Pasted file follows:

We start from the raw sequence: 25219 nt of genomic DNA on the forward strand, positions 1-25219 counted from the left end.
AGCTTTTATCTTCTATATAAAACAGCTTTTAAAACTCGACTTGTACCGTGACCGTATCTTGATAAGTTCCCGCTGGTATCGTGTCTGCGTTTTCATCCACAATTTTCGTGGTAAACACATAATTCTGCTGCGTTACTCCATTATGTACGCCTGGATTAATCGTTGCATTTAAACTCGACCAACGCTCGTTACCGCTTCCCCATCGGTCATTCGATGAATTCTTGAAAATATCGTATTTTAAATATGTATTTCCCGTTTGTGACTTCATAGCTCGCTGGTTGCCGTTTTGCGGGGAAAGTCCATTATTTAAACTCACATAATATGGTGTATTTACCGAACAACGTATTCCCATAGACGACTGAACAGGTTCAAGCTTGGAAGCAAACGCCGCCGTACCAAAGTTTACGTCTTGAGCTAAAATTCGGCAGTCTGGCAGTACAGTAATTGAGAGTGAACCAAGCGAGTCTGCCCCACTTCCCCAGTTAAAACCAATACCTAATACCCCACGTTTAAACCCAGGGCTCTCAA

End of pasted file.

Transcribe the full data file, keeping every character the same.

We start from the raw sequence: 25219 nt of genomic DNA on the forward strand, positions 1-25219 counted from the left end.
AGCTTTTATCTTCTATATAAAACAGCTTTTAAAACTCGACTTGTACCGTGACCGTATCTTGATAAGTTCCCGCTGGTATCGTGTCTGCGTTTTCATCCACAATTTTCGTGGTAAACACATAATTCTGCTGCGTTACTCCATTATGTACGCCTGGATTAATCGTTGCATTTAAACTCGACCAACGCTCGTTACCGCTTCCCCATCGGTCATTCGATGAATTCTTGAAAATATCGTATTTTAAATATGTATTTCCCGTTTGTGACTTCATAGCTCGCTGGTTGCCGTTTTGCGGGGAAAGTCCATTATTTAAACTCACATAATATGGTGTATTTACCGAACAACGTATTCCCATAGACGACTGAACAGGTTCAAGCTTGGAAGCAAACGCCGCCGTACCAAAGTTTACGTCTTGAGCTAAAATTCGGCAGTCTGGCAGTACAGTAATTGAGAGTGAACCAAGCGAGTCTGCCCCACTTCCCCAGTTAAAACCAATACCTAATACCCCACGTTTAAACCCAGGGCTCTCAA